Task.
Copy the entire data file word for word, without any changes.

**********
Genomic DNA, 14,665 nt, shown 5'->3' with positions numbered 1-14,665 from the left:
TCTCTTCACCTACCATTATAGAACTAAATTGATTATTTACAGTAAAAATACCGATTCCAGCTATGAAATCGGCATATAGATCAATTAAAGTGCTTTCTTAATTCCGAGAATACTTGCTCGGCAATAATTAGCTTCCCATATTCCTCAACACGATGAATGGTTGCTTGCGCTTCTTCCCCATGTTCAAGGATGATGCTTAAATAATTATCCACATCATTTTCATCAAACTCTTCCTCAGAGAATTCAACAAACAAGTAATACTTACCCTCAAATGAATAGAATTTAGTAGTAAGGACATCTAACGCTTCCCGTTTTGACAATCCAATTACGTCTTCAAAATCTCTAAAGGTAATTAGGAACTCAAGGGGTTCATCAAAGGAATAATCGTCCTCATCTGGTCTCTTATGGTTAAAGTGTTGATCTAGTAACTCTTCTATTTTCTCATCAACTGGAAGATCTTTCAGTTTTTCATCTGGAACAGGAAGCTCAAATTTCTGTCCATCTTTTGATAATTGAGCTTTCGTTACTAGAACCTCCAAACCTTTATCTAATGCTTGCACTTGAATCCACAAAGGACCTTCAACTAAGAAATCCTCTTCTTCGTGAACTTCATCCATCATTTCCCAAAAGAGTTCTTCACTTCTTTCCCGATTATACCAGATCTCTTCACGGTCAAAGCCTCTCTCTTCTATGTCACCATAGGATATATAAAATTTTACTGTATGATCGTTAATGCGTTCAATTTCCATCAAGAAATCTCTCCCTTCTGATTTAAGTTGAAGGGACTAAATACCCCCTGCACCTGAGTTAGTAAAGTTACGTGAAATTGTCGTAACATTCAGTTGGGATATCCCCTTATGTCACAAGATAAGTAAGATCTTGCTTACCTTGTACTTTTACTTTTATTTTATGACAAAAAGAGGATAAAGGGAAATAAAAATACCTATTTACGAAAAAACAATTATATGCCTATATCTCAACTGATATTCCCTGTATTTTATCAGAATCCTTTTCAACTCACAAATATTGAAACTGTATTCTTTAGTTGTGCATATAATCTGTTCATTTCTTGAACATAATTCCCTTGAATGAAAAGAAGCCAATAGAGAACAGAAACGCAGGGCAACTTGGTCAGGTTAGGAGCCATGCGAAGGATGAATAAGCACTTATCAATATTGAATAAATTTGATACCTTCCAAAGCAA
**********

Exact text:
Genomic DNA, 14,665 nt, shown 5'->3' with positions numbered 1-14,665 from the left:
TCTCTTCACCTACCATTATAGAACTAAATTGATTATTTACAGTAAAAATACCGATTCCAGCTATGAAATCGGCATATAGATCAATTAAAGTGCTTTCTTAATTCCGAGAATACTTGCTCGGCAATAATTAGCTTCCCATATTCCTCAACACGATGAATGGTTGCTTGCGCTTCTTCCCCATGTTCAAGGATGATGCTTAAATAATTATCCACATCATTTTCATCAAACTCTTCCTCAGAGAATTCAACAAACAAGTAATACTTACCCTCAAATGAATAGAATTTAGTAGTAAGGACATCTAACGCTTCCCGTTTTGACAATCCAATTACGTCTTCAAAATCTCTAAAGGTAATTAGGAACTCAAGGGGTTCATCAAAGGAATAATCGTCCTCATCTGGTCTCTTATGGTTAAAGTGTTGATCTAGTAACTCTTCTATTTTCTCATCAACTGGAAGATCTTTCAGTTTTTCATCTGGAACAGGAAGCTCAAATTTCTGTCCATCTTTTGATAATTGAGCTTTCGTTACTAGAACCTCCAAACCTTTATCTAATGCTTGCACTTGAATCCACAAAGGACCTTCAACTAAGAAATCCTCTTCTTCGTGAACTTCATCCATCATTTCCCAAAAGAGTTCTTCACTTCTTTCCCGATTATACCAGATCTCTTCACGGTCAAAGCCTCTCTCTTCTATGTCACCATAGGATATATAAAATTTTACTGTATGATCGTTAATGCGTTCAATTTCCATCAAGAAATCTCTCCCTTCTGATTTAAGTTGAAGGGACTAAATACCCCCTGCACCTGAGTTAGTAAAGTTACGTGAAATTGTCGTAACATTCAGTTGGGATATCCCCTTATGTCACAAGATAAGTAAGATCTTGCTTACCTTGTACTTTTACTTTTATTTTATGACAAAAAGAGGATAAAGGGAAATAAAAATACCTATTTACGAAAAAACAATTATATGCCTATATCTCAACTGATATTCCCTGTATTTTATCAGAATCCTTTTCAACTCACAAATATTGAAACTGTATTCTTTAGTTGTGCATATAATCTGTTCATTTCTTGAACATAATTCCCTTGAATGAAAAGAAGCCAATAGAGAACAGAAACGCAGGGCAACTTGGTCAGGTTAGGAGCCATGCGAAGGATGAATAAGCACTTATCAATATTGAATAAATTTGATACCTTCCAAAGCAA